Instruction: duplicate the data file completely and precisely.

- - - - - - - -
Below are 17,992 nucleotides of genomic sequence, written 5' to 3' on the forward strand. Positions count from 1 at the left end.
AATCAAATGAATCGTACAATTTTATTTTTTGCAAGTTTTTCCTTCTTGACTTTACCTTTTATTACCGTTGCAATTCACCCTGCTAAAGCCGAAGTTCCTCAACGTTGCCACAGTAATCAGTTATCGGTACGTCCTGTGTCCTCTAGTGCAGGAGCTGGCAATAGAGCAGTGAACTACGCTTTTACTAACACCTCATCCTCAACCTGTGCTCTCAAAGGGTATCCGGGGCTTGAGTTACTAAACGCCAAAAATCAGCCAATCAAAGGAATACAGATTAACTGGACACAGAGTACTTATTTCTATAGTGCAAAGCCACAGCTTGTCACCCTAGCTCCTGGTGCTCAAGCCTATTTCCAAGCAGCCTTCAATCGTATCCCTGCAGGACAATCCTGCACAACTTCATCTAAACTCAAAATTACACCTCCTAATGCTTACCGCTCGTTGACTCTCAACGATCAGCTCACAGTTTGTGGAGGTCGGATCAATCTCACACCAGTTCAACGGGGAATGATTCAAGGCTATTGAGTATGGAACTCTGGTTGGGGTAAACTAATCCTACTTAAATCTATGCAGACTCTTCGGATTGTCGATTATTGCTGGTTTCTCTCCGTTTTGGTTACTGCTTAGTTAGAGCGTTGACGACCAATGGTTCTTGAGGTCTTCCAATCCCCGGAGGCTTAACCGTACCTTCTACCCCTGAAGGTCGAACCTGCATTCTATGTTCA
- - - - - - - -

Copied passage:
Below are 17,992 nucleotides of genomic sequence, written 5' to 3' on the forward strand. Positions count from 1 at the left end.
AATCAAATGAATCGTACAATTTTATTTTTTGCAAGTTTTTCCTTCTTGACTTTACCTTTTATTACCGTTGCAATTCACCCTGCTAAAGCCGAAGTTCCTCAACGTTGCCACAGTAATCAGTTATCGGTACGTCCTGTGTCCTCTAGTGCAGGAGCTGGCAATAGAGCAGTGAACTACGCTTTTACTAACACCTCATCCTCAACCTGTGCTCTCAAAGGGTATCCGGGGCTTGAGTTACTAAACGCCAAAAATCAGCCAATCAAAGGAATACAGATTAACTGGACACAGAGTACTTATTTCTATAGTGCAAAGCCACAGCTTGTCACCCTAGCTCCTGGTGCTCAAGCCTATTTCCAAGCAGCCTTCAATCGTATCCCTGCAGGACAATCCTGCACAACTTCATCTAAACTCAAAATTACACCTCCTAATGCTTACCGCTCGTTGACTCTCAACGATCAGCTCACAGTTTGTGGAGGTCGGATCAATCTCACACCAGTTCAACGGGGAATGATTCAAGGCTATTGAGTATGGAACTCTGGTTGGGGTAAACTAATCCTACTTAAATCTATGCAGACTCTTCGGATTGTCGATTATTGCTGGTTTCTCTCCGTTTTGGTTACTGCTTAGTTAGAGCGTTGACGACCAATGGTTCTTGAGGTCTTCCAATCCCCGGAGGCTTAACCGTACCTTCTACCCCTGAAGGTCGAACCTGCATTCTATGTTCA